Scott completes his chemo, he and Jeanie become friends, and they plan a fun-filled, family vacation during the upcoming summer. Which, of course, does not produce the best drama or ratings.


An episode or two down the line, Scott is back in the ER...and the news is not good. The cancer is back and the only remaining hope (when attending physicians are unable to find a match for a bone marrow transplant) is for an experimental process, another particularly painful round of chemotherapy. Scott surprises his father by choosing to go forward with the procedure despite the slim chances offered for success..."He's a real trooper."

Doug Ross (the George Clooney character who is a pediatrician) calls Jeanie aside and "clues her in"...Scott is agreeing to this excruciating procedure because "he has a crush on you...he's trying to PLEASE YOU...he really doesn't want to do this. Scott needs to focus on the quality of the short time that he has left."

Jeanie is skeptical, but then a timely dramatic episode occurs. Scott "codes". Another doctor is able to resuscitate Scott, but as the doctor is leaving the room and passing Jeanie (whom he doesn't know...guess he never watched the show either), he grumbles "The parents need to let the poor kid go...quit prolonging his suffering."

In the next scene, Jeanie is at Scott's bedside. Jeanie tells Scott that she and his father and his sister will love him...no matter what he decides to do about treatment...that he needs to decide what HE wants to do...NOT what he thinks others want him to do. Scott responds, tearfully..."I don't want any more chemo."

Well, hell...pass the damned Kleenex!

The next episode opens with Jeanie in a contemplative mood. She is singing a fragment of song (that I don't recognize.) You soon learn that Scott has died...arrangements are going forward for the funeral. Various other traumas and dramas intervene..before the grand finale. Finally, we are in Scott's church, where his former coach is delivering a tear-filled eulogy. surrounded by Scott's former teammates. As the coach concludes his remarks, Jeanie rises and announces that she was going to sing a hymn as her part of the service, but that she had decided, instead, to sing a song that was "Scott's" favorite...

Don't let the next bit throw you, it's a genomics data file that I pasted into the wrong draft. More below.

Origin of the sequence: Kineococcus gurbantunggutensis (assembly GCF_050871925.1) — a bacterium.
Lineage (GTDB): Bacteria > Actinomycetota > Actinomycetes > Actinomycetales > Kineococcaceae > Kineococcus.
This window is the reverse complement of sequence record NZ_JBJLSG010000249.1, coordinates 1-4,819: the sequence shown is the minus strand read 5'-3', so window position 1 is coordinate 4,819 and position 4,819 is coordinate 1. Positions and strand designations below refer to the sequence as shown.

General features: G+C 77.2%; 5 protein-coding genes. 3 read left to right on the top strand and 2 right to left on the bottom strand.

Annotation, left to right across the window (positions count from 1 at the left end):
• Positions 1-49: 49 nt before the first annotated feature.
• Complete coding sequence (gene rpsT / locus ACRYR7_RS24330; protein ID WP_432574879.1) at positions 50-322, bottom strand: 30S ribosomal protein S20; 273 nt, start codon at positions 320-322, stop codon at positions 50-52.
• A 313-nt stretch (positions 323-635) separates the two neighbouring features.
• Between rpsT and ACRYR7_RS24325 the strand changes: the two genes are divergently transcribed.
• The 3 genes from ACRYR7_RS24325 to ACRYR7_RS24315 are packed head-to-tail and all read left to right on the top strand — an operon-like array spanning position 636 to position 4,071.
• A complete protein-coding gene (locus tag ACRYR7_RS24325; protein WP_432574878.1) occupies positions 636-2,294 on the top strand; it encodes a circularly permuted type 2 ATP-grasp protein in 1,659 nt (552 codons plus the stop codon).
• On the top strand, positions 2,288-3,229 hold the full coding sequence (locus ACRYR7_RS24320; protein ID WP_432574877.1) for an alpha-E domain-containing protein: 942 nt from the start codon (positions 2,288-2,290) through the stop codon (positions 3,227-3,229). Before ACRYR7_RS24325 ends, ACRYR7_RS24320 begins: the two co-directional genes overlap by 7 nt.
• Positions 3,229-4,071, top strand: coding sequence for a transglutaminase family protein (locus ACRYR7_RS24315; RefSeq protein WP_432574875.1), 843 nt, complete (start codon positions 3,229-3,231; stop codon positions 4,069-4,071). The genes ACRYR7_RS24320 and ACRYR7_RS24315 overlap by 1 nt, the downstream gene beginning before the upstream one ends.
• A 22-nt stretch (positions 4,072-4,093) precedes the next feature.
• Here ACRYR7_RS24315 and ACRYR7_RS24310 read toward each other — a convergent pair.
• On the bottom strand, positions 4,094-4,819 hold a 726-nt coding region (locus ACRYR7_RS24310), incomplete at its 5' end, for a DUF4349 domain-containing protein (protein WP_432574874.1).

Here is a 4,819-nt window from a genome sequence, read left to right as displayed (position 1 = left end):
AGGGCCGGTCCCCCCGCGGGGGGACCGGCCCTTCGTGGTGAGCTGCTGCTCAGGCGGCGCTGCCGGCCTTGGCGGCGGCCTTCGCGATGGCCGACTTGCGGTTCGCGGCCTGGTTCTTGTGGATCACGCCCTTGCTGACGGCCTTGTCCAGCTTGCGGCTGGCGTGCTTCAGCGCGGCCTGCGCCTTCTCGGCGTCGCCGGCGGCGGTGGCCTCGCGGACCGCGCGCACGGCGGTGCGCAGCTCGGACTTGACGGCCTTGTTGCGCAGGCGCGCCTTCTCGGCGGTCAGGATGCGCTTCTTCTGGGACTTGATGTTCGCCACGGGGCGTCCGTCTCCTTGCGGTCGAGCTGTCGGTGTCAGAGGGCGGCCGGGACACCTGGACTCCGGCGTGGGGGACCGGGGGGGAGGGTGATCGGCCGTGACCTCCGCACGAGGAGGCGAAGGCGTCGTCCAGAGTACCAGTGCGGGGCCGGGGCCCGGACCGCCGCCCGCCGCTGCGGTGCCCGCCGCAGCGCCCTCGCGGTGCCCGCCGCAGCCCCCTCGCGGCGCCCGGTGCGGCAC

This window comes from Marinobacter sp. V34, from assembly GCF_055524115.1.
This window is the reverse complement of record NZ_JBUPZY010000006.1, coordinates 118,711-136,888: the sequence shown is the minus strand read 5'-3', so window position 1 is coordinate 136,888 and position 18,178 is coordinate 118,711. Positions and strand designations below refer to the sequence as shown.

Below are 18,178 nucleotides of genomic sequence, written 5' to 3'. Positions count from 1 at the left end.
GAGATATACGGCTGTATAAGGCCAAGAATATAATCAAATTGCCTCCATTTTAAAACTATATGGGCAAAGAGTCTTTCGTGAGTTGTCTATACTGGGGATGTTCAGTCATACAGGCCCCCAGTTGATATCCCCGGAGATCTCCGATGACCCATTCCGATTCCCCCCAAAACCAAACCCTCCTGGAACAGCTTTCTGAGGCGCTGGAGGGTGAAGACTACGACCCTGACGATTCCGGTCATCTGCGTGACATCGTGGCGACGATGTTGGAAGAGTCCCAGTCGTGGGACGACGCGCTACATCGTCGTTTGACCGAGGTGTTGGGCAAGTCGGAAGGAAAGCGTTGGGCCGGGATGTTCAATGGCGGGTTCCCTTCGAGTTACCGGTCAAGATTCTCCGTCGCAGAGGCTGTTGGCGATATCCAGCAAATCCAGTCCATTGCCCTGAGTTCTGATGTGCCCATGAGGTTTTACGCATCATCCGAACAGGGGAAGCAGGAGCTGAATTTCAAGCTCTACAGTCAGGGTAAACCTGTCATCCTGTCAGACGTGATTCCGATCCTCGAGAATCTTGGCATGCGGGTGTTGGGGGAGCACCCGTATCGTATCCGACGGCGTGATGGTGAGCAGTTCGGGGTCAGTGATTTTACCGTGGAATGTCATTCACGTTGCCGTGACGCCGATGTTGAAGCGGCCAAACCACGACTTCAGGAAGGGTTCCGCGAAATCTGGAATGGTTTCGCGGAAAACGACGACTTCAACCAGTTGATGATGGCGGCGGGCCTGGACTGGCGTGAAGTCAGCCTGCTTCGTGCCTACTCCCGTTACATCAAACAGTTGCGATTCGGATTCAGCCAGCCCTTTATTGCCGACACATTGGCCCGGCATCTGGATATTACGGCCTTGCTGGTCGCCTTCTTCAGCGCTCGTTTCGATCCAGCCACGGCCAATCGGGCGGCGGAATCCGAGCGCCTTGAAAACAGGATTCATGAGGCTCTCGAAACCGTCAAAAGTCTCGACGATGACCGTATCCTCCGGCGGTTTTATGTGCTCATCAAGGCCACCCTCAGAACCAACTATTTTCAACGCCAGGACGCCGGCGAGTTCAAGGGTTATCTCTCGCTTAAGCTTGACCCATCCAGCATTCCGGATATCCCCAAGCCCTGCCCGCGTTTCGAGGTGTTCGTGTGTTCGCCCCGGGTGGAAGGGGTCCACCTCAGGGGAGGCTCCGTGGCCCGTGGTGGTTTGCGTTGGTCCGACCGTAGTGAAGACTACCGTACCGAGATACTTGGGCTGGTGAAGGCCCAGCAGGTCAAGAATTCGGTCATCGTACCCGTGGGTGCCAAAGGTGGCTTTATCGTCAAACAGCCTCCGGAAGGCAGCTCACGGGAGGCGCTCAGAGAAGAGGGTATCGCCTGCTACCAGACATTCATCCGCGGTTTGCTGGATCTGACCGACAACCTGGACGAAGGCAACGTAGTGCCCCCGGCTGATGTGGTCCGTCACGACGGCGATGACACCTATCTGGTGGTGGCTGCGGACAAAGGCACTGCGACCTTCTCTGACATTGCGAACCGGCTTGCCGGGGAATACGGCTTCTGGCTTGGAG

Since Jeanie only sang a fragment of the song (a cappella at that), I still did not recognize it. And, to be honest, by that point, I was not in the mood to "google" the one line that had caught my attention..."I hope you had the time of your life." The line did remind me (in past tense) of the song that Rachel and I chose for Julie's headstone..."I hope you dance!"

In that frame of mind, I decided that it was time to visit the cemetery...

I had actually skipped a couple of days...after placing the first blooming iris from Julie's garden last Friday...PURPLE, of course! It has been too cold and rainy to make the trip up the hill. If I'm simply going to sit in the car, well, might as well sit at home. The "prayer distance" is the same.


Got into the car and headed out of town. Flipped on the radio.

Call it a coincidence, call it a sign, call it another "God Wink".

First song up, I kid you not...

The one and the same song sung by Jeanie Boulet at Scott's funeral, the song I couldn't identify...

"Time Of Your Life"
By Green Day

Another turning point
A fork stuck in the road
Time grabs you by the wrist
Directs you where to go

So make the best of this test
And don't ask why
It's not a question
But a lesson learned in time

It's something unpredictable
But in the end it's right
I hope you had the time of your life

So take the photographs
And still frames in your mind
Hang it on a shelf
In good health and good time

Tattoos of memories
And dead skin on trial
For what it's worth
It was worth all the while

It's something unpredictable
But in the end it's right
I hope you had the time of your life

It's something unpredictable
But in the end it's right
I hope you had the time of your life

It's something unpredictable
But in the end it's right
I hope you had the time of your life

What are the odds of that? Not a current song...heard on a randomly selected old TV series?

When I got home, I did "google" the song...and found another interesting tidbit of "coincidental" info.

The song "Time of Your Life" was first released as part of Green Day's third album on October 14, 1997...the day before Julie Newell reached "Another turning point, a fork stuck in the road" and time grabbed her by the wrist and directed her to a test.


On October 15, 1997, Julie would suffer her first major lupus flare and be laid literally at death's door.

However, Julie took the other fork...

Yes, Julie rested...but she did not quit.

Julie got up, got out of bed...traveling all over the country as a member of an NEA Paraeducator's Task Force, went on to become the first African American elected to the Illinois Municipal Retirement Fund's Board of Trustees, was thrice elected to the Illinois Education Association's Board of Directors, got fired from her "day job" on trumped up charges, fought her wrongful dismissal for over two years, and won reinstatement...thereby being in the right place, at the right time, to tell James Gibson "Don't you quit!"

Yes, Julie A. Newell "Danced"...

...and had "The Time of Her Life!"